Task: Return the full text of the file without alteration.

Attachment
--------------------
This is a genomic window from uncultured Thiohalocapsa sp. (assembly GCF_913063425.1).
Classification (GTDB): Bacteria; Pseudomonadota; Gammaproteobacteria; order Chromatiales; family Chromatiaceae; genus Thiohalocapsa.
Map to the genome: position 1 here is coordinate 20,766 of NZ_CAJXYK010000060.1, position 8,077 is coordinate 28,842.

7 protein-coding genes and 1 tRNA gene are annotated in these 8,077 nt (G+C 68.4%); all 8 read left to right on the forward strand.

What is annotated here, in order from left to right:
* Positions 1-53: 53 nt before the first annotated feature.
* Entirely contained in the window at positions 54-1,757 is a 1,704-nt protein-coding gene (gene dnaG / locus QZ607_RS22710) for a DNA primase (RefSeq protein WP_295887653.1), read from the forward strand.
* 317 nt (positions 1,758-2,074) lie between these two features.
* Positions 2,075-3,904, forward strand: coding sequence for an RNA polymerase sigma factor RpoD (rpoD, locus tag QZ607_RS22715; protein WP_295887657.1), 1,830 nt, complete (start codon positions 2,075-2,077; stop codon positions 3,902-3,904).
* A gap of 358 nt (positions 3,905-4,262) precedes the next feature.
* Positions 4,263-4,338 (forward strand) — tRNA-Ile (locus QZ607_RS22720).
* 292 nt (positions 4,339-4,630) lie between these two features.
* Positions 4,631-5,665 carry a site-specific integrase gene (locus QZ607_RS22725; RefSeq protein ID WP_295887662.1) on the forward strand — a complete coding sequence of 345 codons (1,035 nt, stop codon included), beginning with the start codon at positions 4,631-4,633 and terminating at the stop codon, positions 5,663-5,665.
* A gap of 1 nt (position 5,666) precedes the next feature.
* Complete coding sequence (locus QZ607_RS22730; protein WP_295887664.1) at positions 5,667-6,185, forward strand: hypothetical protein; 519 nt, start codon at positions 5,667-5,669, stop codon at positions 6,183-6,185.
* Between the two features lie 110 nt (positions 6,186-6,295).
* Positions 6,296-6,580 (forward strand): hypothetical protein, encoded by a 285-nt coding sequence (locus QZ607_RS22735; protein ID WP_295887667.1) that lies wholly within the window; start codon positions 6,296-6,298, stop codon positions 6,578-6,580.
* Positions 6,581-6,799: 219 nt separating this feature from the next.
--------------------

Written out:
This is a genomic window from uncultured Thiohalocapsa sp. (assembly GCF_913063425.1).
Classification (GTDB): Bacteria; Pseudomonadota; Gammaproteobacteria; order Chromatiales; family Chromatiaceae; genus Thiohalocapsa.
Map to the genome: position 1 here is coordinate 20,766 of NZ_CAJXYK010000060.1, position 8,077 is coordinate 28,842.

7 protein-coding genes and 1 tRNA gene are annotated in these 8,077 nt (G+C 68.4%); all 8 read left to right on the forward strand.

What is annotated here, in order from left to right:
* Positions 1-53: 53 nt before the first annotated feature.
* Entirely contained in the window at positions 54-1,757 is a 1,704-nt protein-coding gene (gene dnaG / locus QZ607_RS22710) for a DNA primase (RefSeq protein WP_295887653.1), read from the forward strand.
* 317 nt (positions 1,758-2,074) lie between these two features.
* Positions 2,075-3,904, forward strand: coding sequence for an RNA polymerase sigma factor RpoD (rpoD, locus tag QZ607_RS22715; protein WP_295887657.1), 1,830 nt, complete (start codon positions 2,075-2,077; stop codon positions 3,902-3,904).
* A gap of 358 nt (positions 3,905-4,262) precedes the next feature.
* Positions 4,263-4,338 (forward strand) — tRNA-Ile (locus QZ607_RS22720).
* 292 nt (positions 4,339-4,630) lie between these two features.
* Positions 4,631-5,665 carry a site-specific integrase gene (locus QZ607_RS22725; RefSeq protein ID WP_295887662.1) on the forward strand — a complete coding sequence of 345 codons (1,035 nt, stop codon included), beginning with the start codon at positions 4,631-4,633 and terminating at the stop codon, positions 5,663-5,665.
* A gap of 1 nt (position 5,666) precedes the next feature.
* Complete coding sequence (locus QZ607_RS22730; protein WP_295887664.1) at positions 5,667-6,185, forward strand: hypothetical protein; 519 nt, start codon at positions 5,667-5,669, stop codon at positions 6,183-6,185.
* Between the two features lie 110 nt (positions 6,186-6,295).
* Positions 6,296-6,580 (forward strand): hypothetical protein, encoded by a 285-nt coding sequence (locus QZ607_RS22735; protein ID WP_295887667.1) that lies wholly within the window; start codon positions 6,296-6,298, stop codon positions 6,578-6,580.
* Positions 6,581-6,799: 219 nt separating this feature from the next.